Boards of directors and C-suite leaders across the world are increasingly concerned about their company’s ability to transform operations and infrastructures this year, especially when they are aiming to compete with “born digital” organizations.
According to the seventh annual “Executive Perspectives on Top Risks Survey” from Protiviti and NC State University, released in December 2018, the top 10 risks identified by executives are:
- Existing operations meeting performance expectations, competing against “born digital” firms
- Succession challenges and ability to attract and retain top talent
- Regulatory changes and regulatory scrutiny
- Cyber threats
- Resistance to change operations
- Rapid speed of disruptive innovations and new technologies
- Privacy/identity management and information security
- Inability to utilize analytics and big data
- Organization’s culture may not sufficiently encourage timely identification and escalation of risk issues
- Sustaining customer loyalty and retention
Survey respondents said that the global business environment is somewhat riskier in 2019 compared to previous years, and the survey results suggest that corporations are likely to increase investment in strengthening risk identification and management efforts over the next 12 months.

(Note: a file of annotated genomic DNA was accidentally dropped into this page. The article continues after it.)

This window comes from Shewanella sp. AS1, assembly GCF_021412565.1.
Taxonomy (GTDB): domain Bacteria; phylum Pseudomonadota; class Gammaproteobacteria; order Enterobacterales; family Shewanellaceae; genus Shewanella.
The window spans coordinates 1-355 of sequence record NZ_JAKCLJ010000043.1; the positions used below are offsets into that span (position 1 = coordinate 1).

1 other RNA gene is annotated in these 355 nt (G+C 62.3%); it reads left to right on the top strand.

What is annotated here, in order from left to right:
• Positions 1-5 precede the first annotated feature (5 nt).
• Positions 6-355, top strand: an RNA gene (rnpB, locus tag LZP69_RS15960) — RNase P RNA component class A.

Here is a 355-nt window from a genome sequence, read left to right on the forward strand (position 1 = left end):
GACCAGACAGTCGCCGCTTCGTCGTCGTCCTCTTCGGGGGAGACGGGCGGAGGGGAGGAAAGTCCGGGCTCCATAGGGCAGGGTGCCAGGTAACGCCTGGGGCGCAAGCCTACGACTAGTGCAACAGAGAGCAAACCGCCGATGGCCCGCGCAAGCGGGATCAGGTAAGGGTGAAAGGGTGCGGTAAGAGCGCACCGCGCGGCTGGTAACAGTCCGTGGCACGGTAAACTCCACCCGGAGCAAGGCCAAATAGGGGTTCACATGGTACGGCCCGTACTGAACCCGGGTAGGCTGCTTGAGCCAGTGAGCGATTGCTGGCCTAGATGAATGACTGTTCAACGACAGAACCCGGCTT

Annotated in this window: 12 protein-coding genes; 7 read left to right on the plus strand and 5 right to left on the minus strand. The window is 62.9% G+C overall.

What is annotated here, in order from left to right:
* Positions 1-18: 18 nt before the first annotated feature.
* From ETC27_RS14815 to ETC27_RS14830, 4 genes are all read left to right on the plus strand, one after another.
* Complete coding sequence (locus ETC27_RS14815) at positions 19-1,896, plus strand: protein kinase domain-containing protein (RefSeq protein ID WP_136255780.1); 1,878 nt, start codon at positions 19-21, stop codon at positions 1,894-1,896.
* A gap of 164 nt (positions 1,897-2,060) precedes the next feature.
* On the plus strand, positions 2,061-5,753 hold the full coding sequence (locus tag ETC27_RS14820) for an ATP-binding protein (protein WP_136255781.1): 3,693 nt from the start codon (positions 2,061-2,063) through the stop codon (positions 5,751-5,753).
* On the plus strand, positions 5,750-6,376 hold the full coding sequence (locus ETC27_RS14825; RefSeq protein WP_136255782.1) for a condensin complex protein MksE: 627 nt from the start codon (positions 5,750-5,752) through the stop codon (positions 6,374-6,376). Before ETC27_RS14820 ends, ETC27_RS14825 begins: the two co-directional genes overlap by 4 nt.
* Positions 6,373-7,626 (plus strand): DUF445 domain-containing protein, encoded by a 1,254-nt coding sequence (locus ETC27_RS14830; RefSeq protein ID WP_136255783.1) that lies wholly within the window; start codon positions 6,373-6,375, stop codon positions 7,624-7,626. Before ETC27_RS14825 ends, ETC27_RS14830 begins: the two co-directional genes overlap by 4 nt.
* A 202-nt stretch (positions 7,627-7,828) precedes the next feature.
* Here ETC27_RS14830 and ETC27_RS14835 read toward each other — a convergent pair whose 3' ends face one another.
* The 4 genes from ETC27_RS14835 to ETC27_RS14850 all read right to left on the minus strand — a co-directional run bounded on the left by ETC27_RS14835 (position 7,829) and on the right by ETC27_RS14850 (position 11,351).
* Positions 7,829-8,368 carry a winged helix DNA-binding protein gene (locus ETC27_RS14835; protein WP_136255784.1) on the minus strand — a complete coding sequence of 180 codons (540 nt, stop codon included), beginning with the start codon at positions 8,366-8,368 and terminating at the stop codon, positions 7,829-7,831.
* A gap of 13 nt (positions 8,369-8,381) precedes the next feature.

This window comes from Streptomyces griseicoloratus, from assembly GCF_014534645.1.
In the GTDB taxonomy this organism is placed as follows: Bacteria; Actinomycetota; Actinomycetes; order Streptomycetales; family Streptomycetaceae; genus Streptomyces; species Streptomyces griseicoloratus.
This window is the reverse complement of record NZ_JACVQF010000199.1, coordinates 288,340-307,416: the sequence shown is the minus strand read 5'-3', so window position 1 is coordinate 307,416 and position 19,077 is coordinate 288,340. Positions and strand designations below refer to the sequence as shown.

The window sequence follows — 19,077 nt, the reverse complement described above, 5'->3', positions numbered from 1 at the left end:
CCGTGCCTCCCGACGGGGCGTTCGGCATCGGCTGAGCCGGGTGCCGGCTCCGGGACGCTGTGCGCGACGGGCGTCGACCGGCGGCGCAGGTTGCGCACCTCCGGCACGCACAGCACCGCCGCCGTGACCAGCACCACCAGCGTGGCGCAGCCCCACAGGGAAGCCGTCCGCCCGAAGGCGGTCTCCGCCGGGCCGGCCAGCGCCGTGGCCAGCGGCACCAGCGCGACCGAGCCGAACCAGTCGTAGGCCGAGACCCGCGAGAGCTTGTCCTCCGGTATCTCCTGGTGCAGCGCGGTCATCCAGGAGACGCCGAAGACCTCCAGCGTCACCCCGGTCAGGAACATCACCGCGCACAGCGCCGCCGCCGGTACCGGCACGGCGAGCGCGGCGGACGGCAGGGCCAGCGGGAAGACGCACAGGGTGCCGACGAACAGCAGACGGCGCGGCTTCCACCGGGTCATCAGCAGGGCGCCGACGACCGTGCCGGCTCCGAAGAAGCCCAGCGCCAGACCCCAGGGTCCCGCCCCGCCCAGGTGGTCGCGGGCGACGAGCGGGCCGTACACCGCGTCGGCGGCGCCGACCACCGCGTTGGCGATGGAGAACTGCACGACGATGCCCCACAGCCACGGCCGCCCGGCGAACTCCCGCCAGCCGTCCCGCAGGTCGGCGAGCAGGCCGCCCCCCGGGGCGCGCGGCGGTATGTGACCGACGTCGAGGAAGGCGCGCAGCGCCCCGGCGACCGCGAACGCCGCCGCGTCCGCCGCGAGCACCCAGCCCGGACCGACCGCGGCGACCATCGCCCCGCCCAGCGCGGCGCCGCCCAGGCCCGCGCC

To dive deeper into this report, Security talked with Jim Deloach, a managing director at Protiviti.
Security: To what do you attribute the jump in concern regarding digital readiness?
Deloach: Protiviti’s research and experience indicate that few organizations are taking the steps necessary to become truly digital in nature. For many companies, corporate executives and their boards are saying they need to focus on the “digital channel” and, specifically, on the technologies and talent to drive that channel. The outcome of these efforts is often a digital veneer. From the standpoint of digital advancement, the organization may appear to outsiders as if it is making progress. But beneath the veneer, true change at the organization’s core is minimal. Over time, as the pace of market change progresses onward relentlessly, I think executives and their directors are uncertain as to whether their organization’s efforts are sufficient.
It is not about how much money is spent. Many organizations may invest heavily in new technologies and digital initiatives, but the changes they may achieve are not necessarily transforming how the organization thinks and acts at its core. Digital transformation is about transforming the organization — its culture, people and processes — to think and act more broadly. So the jump in concern regarding digital readiness is likely due to a general lack of resiliency and agility in staying ahead of – or keeping pace with – changing market realities, the restrictive burden of significant technical debt, a perceived lack of out-of-the-box thinking about both the business model and fundamental assumptions underlying the strategy, and the existence or threat of more nimble competitors. And don’t forget that one of our top 10 risks is resistance to adapting operations in the face of indisputable change; digital readiness is vital to overcoming that resistance.
Security: Talent attraction and retention seem to be key challenges for most sectors today – are there any particular skills or positions enterprises are struggling with most?